Originally Posted by Quark
Haha yeah I put those two together. Stuart is an editor first and a director second. He also edited Daniel Craig's first outing as Bond in Casino Royale. As for Logan, I have to give him more credit than he has gotten. He is an avid fan of Star Trek and the person to blame for messing it up would have to be Baird, who had never see an episode of TNG in his life. And it really showed...So, yeah it's nice to see that Logan has redeemed his reputation continuing as a writer while Baird has not directed any films. To Baird's credit however, he's a great editor.
Originally Posted by martok2112
I personally enjoyed Baird's directorial style for Nemesis, because it finally felt like a big screen movie for TNG.
As I've always said, it takes a big screen director to make a movie for the big screen....all the action in the previous TNG films had filled up a 4:3 aspect TV screen quite nicely, but just didn't sit well with me on the big screen.
John Logan, whose work I admired for Gladiator, I thought did a nice job with the writing for Nemesis, but, there were some things that showed him to be more of a fan-boy writing a story, rather than a fan of Trek trying to make a professional Trek movie. (The whole thing with the Ent-E apparently having grown 5 more decks in in its belly?....that does kinda smack of Star Trek V where somehow, the Ent-A seemed to magically have some 70 decks...?....!..)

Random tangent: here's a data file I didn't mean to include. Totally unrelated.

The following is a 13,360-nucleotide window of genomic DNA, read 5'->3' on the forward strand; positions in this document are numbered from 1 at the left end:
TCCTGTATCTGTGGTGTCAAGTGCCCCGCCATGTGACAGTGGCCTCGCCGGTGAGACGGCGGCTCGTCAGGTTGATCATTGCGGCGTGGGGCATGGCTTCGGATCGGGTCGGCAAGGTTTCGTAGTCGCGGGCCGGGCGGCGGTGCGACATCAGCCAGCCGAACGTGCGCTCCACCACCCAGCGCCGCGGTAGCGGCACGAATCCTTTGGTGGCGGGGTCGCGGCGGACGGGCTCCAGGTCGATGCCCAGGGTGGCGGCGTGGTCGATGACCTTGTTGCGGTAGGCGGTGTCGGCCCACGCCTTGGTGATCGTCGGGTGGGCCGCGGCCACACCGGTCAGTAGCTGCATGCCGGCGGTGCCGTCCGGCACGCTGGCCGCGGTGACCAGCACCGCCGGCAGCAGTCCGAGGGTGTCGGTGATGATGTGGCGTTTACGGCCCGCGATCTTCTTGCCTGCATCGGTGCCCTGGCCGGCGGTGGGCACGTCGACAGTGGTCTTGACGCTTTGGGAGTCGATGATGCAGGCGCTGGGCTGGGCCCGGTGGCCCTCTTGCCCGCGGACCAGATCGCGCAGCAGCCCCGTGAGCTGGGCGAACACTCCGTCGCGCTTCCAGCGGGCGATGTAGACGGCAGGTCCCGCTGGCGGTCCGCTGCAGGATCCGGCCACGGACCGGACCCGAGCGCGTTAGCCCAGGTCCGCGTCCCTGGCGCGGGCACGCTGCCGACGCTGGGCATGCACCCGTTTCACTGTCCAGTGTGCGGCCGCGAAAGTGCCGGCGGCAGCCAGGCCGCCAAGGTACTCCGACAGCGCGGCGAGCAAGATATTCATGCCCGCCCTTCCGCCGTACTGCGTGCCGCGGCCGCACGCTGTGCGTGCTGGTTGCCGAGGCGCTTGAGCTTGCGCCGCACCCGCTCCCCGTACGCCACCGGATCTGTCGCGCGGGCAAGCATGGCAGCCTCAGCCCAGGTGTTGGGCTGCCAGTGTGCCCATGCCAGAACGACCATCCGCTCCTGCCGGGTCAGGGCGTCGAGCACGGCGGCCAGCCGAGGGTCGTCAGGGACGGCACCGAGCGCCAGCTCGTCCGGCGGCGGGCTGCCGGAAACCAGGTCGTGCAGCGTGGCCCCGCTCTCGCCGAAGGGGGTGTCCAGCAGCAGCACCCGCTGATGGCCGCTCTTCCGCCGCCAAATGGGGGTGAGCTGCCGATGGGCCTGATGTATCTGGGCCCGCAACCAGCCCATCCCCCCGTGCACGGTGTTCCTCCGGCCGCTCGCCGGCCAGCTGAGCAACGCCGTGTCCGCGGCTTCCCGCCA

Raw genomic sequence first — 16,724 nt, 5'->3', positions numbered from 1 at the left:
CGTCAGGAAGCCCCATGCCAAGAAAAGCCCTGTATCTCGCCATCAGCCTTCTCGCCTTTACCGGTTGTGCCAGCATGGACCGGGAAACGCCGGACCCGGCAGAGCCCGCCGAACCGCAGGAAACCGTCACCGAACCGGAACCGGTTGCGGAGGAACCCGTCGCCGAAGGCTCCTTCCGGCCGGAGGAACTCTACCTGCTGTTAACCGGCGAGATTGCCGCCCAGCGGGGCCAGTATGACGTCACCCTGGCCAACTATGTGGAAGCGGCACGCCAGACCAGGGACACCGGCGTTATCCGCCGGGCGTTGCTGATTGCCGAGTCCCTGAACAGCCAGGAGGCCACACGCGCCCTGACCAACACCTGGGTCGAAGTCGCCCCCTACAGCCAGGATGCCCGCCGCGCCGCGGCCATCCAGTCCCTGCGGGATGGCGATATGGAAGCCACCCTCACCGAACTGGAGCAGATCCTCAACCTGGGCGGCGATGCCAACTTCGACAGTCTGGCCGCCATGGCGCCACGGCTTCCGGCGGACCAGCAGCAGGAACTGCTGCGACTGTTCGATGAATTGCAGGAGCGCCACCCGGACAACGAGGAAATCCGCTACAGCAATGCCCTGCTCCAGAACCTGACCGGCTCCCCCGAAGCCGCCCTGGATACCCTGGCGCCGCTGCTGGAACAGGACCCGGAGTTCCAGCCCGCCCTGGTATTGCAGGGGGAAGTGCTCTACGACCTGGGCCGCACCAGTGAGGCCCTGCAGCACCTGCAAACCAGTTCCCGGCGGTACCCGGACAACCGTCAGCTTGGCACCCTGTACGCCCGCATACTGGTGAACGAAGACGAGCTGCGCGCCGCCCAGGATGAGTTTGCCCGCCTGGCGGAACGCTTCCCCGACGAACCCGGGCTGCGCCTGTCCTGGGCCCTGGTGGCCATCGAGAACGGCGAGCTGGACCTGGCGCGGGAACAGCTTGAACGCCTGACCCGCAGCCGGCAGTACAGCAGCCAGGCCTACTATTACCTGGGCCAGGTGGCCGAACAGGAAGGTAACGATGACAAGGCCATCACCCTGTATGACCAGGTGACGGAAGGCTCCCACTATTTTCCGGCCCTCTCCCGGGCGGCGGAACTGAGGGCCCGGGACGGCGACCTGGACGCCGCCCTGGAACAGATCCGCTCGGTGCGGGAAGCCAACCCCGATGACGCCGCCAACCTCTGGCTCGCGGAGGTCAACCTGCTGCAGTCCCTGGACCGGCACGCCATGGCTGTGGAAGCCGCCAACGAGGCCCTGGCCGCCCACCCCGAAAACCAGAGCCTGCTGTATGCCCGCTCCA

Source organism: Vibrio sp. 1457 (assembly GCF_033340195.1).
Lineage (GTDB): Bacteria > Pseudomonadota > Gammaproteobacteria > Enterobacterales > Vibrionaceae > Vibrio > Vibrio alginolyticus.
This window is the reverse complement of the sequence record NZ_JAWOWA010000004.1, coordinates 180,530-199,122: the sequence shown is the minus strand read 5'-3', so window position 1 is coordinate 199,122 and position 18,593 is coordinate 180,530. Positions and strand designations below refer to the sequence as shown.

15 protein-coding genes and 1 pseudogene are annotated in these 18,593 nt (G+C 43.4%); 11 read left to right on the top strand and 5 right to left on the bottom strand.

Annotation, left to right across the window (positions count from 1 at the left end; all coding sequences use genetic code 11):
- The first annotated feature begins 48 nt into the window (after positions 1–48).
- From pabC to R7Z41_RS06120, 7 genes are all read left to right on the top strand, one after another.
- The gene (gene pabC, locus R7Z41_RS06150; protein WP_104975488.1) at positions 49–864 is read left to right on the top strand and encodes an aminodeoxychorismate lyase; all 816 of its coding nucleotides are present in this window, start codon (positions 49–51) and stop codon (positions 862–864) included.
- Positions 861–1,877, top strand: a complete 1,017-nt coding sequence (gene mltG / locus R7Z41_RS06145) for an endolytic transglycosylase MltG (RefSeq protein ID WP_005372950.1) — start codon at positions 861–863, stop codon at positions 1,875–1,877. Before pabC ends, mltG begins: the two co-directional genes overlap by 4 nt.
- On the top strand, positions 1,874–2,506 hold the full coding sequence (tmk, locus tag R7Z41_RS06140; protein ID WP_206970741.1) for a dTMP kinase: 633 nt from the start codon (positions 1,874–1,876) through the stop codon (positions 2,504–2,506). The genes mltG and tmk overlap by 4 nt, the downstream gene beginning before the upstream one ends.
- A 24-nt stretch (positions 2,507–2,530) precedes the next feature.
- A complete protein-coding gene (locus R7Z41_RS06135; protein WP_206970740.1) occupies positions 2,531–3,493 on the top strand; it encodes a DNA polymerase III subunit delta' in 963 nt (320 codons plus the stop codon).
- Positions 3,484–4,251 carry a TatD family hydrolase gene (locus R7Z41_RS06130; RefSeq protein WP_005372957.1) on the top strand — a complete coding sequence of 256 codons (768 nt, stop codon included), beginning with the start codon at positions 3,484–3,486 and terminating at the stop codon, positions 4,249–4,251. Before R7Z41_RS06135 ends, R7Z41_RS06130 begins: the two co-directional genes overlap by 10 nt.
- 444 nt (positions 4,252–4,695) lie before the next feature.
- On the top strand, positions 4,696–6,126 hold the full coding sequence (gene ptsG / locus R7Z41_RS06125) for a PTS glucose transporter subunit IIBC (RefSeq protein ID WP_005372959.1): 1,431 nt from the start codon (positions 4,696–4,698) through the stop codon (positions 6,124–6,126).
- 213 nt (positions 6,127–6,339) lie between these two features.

Ah..well...Nemesis is still my fave of the TNG films, even for all its Sovereign class flaws.
And I think I might treat myself to a day out at the movies tomorrow, to catch the premiere of Red Dawn, and to go see Skyfall.
I too think John Logan was too much of a fan of ST to write for it. There was a hilarious
annotated version of the Nemesis
script floating around at the time of the movie's release, which (among other things) snarkingly highlighted instances of dialogue that seemed to have been processed through the Berman staff's editing filter. It portrays Logan as being very gullible and starry-eyed to be working with the ST team of that time. I also didn't like The Time Machine
which he adapted. He may be too much a fan of sci-fi in general.
Stuart Baird, I can't say I think much of him as a director either. His ST is the most distant film of the series since TMP
. He lacks a humanizing touch to getting good material out of his actors. His preferences with lighting, interiors and composition are questionable and didn't render very much that was pleasing to look at in the film. The only thing I find necessarily 'larger' in scale from the prior films are the exterior shots, which I suspect may largely be an issue of quantity. All of the First Ten STs including TMP
have seemed rather limited in scope, and for reasons that are largely variable and varied (specific for each individual film).
I would say both of their work on Bond though has been exceptional. I need to see it again.
I have never seen in either version. Like a lot of '80s style 'invasion USA' type movies, I suspect it's just not my thing.